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Re Patterson; Ex parte Taylor [2001] HCA 51 (6 September 2001)
Singh v Commonwealth of Australia [2004] HCA 43 (9 September 2004)
Muin v Refugee Review Tribunal; Lie v Refugee Review Tribunal [2002] HCA 30

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Cases

Zhang v Minister for Immigration [2003] FMCA 67 (24 February 2003)

MIGRATION - Visa - protection visa - Refugee Review Tribunal - application for review of a decision of the Refugee Review Tribunal affirming a decision of the delegate of the Minister not to grant a protection visa to the Applicant - Applicant a citizen of India - claim of a well-founded persecution by Muslims - review of the merits of an administrative decision not within the scope of a judicial review.

SZDMA v Minister for Immigration [2004] FMCA 908 (1 November 2004)

MIGRATION - Refugee - invitation to Tribunal hearing - procedural fairness.

NAGV v Minister for Immigration & Multicultural & Indigenous Affairs [2003]

1 On 27 June 2003, the Full Court, by majority, ordered that the appeal be dismissed. I dissented and would have upheld the appeal. In my reasons, I indicated that I was of the view that the decision of an earlier Full Court in Minister for Immigration and Multicultural Affairs v Thiyagarajah (1997) 80 FCR 543 (`Thiyagarajah') was wrongly decided. The majority, Finn and Conti JJ, agreed that Thiyagarajah was wrongly decided but concluded that, because of the jurisprudence that had developed on the basis of Thiyagarajah, it would not be appropriate to depart from what had been regarded as settled law.

2 In the course of my reasons for judgment, I said (at [32]) that `Australia has not withdrawn its reservations with respect to Art 28 and Art 32 of the Refugees Convention'. References to Australia's reservation of Art 32 were also made at [33], [38], [40], [59], [60], [61] and [62]. I also observed that the attention of von Doussa J had apparently not been drawn to the fact that Australia had reserved Art 32 and that his Honour's reasoning had proceeded on the basis that Australia had the obligation that would arise under Art 32. It now emerges that his Honour was perfectly correct in proceeding on that basis.

SZAUF v Minisgter for Immigration [2004] FMCA 862 (15 November 2004)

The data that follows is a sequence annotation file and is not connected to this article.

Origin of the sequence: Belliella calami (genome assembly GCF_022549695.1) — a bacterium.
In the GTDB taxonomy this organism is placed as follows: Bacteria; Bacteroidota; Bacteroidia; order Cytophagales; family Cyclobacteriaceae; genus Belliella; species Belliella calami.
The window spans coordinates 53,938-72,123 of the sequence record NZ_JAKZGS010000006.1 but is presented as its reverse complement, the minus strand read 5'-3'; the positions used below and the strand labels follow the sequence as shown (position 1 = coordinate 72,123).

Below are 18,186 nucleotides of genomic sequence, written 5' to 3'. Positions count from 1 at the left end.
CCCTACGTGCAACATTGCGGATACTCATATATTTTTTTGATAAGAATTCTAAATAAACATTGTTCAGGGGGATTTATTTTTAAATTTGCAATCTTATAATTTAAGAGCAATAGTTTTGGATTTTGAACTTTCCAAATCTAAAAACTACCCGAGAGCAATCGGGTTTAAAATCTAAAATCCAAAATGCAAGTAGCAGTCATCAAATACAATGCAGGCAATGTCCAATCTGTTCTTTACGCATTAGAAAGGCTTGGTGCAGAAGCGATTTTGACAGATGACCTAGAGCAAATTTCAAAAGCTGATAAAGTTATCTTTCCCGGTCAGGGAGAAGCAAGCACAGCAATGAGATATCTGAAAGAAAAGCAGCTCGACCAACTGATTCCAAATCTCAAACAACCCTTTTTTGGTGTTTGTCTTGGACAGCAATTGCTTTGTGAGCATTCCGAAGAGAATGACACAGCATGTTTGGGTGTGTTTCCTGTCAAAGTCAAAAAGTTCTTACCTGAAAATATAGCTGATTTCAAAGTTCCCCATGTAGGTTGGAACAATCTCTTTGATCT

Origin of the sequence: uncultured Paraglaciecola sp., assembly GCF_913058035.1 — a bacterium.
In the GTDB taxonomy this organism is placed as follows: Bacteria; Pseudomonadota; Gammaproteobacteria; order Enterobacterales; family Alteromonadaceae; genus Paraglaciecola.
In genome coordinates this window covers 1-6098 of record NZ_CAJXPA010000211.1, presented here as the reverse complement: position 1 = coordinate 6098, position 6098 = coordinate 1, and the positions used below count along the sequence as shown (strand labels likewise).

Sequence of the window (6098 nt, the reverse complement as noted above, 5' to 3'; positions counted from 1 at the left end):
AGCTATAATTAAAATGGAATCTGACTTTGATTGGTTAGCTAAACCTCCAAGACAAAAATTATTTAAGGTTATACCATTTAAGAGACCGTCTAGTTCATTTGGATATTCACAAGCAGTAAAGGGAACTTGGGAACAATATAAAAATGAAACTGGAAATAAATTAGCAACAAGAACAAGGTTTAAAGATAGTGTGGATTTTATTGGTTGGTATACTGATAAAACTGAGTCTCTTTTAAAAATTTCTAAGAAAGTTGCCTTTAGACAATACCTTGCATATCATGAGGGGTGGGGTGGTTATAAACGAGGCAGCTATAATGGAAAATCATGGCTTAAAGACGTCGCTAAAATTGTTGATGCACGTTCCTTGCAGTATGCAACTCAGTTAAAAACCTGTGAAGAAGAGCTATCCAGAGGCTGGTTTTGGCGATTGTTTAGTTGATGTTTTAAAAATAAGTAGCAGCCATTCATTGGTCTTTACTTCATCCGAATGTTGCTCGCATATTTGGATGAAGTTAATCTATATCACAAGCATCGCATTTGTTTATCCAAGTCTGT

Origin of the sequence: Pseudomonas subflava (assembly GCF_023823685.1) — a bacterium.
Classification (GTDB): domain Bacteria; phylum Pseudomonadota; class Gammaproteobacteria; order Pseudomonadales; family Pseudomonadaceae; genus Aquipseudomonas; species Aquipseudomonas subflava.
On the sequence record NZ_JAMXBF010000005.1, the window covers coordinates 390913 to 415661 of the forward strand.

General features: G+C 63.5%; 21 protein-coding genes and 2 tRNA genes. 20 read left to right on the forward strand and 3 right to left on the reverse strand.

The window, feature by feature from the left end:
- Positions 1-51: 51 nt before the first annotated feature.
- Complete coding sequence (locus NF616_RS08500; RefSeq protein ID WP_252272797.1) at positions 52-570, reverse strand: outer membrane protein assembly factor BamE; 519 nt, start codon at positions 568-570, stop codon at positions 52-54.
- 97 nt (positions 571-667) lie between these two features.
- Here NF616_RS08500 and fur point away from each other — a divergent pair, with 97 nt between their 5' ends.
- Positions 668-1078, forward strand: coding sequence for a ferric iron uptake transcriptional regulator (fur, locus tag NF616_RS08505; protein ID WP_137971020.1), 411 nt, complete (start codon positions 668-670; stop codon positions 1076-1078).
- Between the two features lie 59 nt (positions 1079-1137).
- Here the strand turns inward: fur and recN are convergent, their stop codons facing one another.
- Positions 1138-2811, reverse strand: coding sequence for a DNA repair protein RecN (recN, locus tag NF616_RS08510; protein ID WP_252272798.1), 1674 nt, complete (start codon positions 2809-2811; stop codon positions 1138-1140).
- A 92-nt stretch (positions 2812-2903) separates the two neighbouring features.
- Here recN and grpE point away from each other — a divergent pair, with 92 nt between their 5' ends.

MIGRATION - Review of RRT decision - where Tribunal is of the view that treatment received by the applicant did not amount to persecution.

Ayan v Minister for Immigration and Multicultural and Indigenous Affairs [2

1 On 5 December 2001 the respondent Minister exercised a discretion under subs 501(2) of the Migration Act 1958 (Cth) (the "Act") to cancel the appellant's visa. The appellant was twenty five years of age at the time of the cancellation of his visa. He arrived in this country as an infant of six months of age. His other personal and family circumstances are summarised in the reasons for judgment of Allsop J published on 14 February 2003. The reasons of the Court today should be read with, and against the background of, the reasons of Sackville J and Allsop J published on that date.

2 Pursuant to orders made by the Court on 19 March 2003, the respondent provided the appellant with written reasons for his decision of 5 December 2001. These reasons were, without objection, placed in evidence before us.

3 The primary judge dismissed the challenge to the exercise of the respondent's discretion, as that challenge was then formulated. The appeal, as finally constituted and argued, raised two grounds not argued before the primary judge. No objection was taken by the respondent to the raising of these fresh issues by the filing of a second further amended notice of appeal.

4 The two issues raised were framed in terms of procedural fairness. The first concerned one discrete part of the respondent's reasons. The appellant contended that the respondent was obliged to found his decision on evidence; that this obligation is an aspect of his duty to accord procedural fairness; and that a breach of the obligation constitutes a jurisdictional error such as to justify the grant of a writ of prohibition.

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